For this pipeline I have created three environments in Azure DevOps, with each representing an Azure Sentinel environment. You can of course have more environments, for example for each customer.
With environments we can for example configure that all the deployment to Dev environment doesn’t require any approval. When you are deploying to staging, however, one person needs to approve the deployment and when you are deploying to production two people need to approve the deployment.
Approvals and other checks are not defined in the YAML file to avoid that users modifying the pipeline YAML file could modify also checks and approvals.
How to create a new environment
Go to your Azure DevOps project and click on Environment under the Pipelines tab, here click to create a new Environment. Enter the Name that you want to use and select None under Resource.
After creating the environment, click on the environment and then click on the three dots in the right corner above. Here you can select “Approvals and checks” to configure users or groups that you want to add, that need to approve the deployment.
Below is our main pipeline which contains all the stages of the deployment. As you can see I have configured three stages, each stage representing an Azure Sentinel environment in this case. Stages are the major divisions in a pipeline: ‘build this app’, ‘run these tests’, and ‘deploy to pre-production’ are good examples of stages. They are a logical boundary in your pipeline at which you can pause the pipeline and perform various checks.
Every pipeline has at least one stage, even if you do not explicitly define it. Stages may be arranged into a dependency graph: ‘run this stage before that one’. In this case it’s in a sequence, but you can manage the order and dependency’s through conditions. The main pipeline is in this case only used to define our stages/environments and store the specific parameter for each stage. In this Pipeline you don’t see the actual tasks, this is because I’m making use of Pipeline Template. Below you can read more about this great functionality.
In the example below you also see that I have configured conditions on Staging and Production Stage. This condition checks if the pipeline is triggered from the Release or Master branch. If not then those stages are automatically skipped by the pipeline.
Tip: if you name your main template ‘Azure-Pipeline.yml’ and put it in the root of your branch, then Azure DevOps will automatically create the pipeline for you
Below you see an example when the pipeline is triggered from the ‘master’ branch, it firsts deploys to the dev branch and then to the production environment but skips the ‘staging’ environment
Below you see another example where the pipeline is triggered from a branch other than ‘release’ or ‘master’. in this case the changes are only deployed to the development environments and are the other environments skipped automatically:
Pipeline Templates let us define reusable content, logic, and parameters. Templates function in two ways. You can insert reusable content with a template or you can use a template to control what is allowed in a pipeline.
If a template is used to include content, it functions like an include directive in many programming languages. Content from one file is inserted into another file. When a template controls what is allowed in a pipeline, the template defines logic that another file must follow. Click here to read more about this.
In our case the stages define our Azure Sentinel environments, so the biggest differences are things like subscription name, Sentinel workspace name, etc.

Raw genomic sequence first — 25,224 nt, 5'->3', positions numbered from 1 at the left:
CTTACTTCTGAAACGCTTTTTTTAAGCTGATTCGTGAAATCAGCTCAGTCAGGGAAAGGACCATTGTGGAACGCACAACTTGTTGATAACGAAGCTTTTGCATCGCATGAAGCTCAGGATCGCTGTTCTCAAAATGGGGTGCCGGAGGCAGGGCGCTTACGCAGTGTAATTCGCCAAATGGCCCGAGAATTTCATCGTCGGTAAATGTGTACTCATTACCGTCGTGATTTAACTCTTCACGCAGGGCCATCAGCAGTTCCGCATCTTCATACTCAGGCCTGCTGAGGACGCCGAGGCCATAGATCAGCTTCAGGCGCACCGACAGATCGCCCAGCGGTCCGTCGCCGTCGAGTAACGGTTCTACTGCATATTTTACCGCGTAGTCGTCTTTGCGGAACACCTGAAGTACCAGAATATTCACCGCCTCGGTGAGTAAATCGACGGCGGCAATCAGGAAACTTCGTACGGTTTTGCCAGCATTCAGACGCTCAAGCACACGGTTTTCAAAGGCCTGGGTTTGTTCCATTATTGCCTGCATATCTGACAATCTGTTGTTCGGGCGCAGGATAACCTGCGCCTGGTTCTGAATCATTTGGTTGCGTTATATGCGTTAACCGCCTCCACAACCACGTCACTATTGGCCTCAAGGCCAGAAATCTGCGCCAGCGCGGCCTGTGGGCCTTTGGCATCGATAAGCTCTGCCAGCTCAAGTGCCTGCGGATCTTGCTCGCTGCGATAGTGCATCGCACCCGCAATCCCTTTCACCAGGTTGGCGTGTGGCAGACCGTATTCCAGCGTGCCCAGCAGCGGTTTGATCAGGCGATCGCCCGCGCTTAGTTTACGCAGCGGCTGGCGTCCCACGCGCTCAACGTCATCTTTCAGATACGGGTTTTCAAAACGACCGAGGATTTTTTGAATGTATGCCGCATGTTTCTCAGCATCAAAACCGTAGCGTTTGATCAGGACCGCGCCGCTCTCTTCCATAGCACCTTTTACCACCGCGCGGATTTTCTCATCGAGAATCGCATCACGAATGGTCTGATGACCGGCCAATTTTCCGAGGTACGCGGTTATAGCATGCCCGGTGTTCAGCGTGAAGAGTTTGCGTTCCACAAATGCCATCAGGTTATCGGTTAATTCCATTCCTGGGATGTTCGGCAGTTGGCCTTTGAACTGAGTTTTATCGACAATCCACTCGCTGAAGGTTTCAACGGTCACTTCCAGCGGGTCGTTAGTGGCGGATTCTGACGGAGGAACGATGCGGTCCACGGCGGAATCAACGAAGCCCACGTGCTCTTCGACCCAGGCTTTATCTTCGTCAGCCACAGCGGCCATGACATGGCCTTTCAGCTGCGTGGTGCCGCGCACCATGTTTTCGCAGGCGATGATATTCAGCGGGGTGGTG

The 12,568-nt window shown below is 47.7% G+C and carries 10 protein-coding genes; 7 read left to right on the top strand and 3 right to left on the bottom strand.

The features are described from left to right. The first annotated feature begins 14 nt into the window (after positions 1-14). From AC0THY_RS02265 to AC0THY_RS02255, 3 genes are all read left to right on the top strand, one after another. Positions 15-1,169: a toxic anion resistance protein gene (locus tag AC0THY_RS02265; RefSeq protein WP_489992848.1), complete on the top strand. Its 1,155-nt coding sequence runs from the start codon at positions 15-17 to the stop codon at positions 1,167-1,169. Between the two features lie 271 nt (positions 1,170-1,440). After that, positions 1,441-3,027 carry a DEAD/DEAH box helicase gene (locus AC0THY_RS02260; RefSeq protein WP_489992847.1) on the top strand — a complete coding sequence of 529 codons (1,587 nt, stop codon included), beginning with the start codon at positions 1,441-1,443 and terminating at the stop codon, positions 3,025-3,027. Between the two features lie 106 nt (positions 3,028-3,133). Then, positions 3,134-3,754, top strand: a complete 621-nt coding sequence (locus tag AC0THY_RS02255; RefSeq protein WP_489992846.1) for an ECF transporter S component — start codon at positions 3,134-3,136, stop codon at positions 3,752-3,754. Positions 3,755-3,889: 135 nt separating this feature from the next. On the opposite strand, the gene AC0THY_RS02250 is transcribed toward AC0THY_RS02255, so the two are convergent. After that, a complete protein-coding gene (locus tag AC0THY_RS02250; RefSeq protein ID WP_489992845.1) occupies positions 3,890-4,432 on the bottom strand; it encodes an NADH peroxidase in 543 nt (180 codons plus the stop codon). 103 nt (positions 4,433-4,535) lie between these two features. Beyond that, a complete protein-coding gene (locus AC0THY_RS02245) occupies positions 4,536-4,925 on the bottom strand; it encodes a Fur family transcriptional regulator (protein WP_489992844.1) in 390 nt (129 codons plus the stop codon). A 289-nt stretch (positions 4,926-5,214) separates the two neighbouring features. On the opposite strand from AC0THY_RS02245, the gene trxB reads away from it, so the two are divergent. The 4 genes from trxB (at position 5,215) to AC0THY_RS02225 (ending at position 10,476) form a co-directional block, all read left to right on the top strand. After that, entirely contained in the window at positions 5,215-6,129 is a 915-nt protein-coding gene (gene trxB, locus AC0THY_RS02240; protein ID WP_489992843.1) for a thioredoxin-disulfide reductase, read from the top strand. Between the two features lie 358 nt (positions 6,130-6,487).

Because most of the steps are the same for all the environments, we can keep all the steps standardized and simplified for usage. This way it’s also easier to update our pipelines. For example, you decide to add an additional step which need to be implemented for all your environments/customers. This way, you only need to update only the steps.yml file instead of (all) your pipelines. This reduces code duplication, which makes your pipeline more resilient for mistakes. Also this way you are sure that if you add a new step it is also first tested in dev stage before going to prod. So to sum it up, now you have a CI/CD process for your pipeline too.
What you also see here is that I have configured conditions for all the steps. This makes the template much more dynamic for usage. For example if you haven’t provided a template for Hunting Rules, which means you don’t want to configure Hunting rule. So the importing Hunting rules step will be automatically skipped. This way we can configure our customers with the same template file but with different input.
So now that we have discussed all the important topics, we can start creating things in Azure DevOps. This is a high-level list of tasks that we will perform:
- Create an Azure DevOps organization – link
- Create an Azure DevOps Project – link
- Create a service connection to your Azure environment/s – link
- Get the code in your repository by importing it from GitHub – link
- Update the “Azure-Pipeline.yml” file and fill in all the applicable parameters
- Create and configured the environments – link
- Create Build validation pipeline from YAML by importing Build.Validation.yml
- Create the 3 default branches (copy from master) – link
- Configure Git branch policies for all 3 branches – link
- Create Deployment pipeline from YAML by importing Azure-Pipeline.yml
Finally! We’ve reached the end of this blog. If you read all of it: thank you for your dedication! I know it took some time. Anyway, I hope that the blog has taught you something about DevOps and the ‘why’ behind this way of working with Azure Sentinel.
Do you still have any questions regarding this subject? Know that you can always hit me up ;).
All the code is published on my GitHub and is free for use. Do you have any ideas or contributions? Please add this on the GitHub project. This way we can spread our knowledge and make the community better!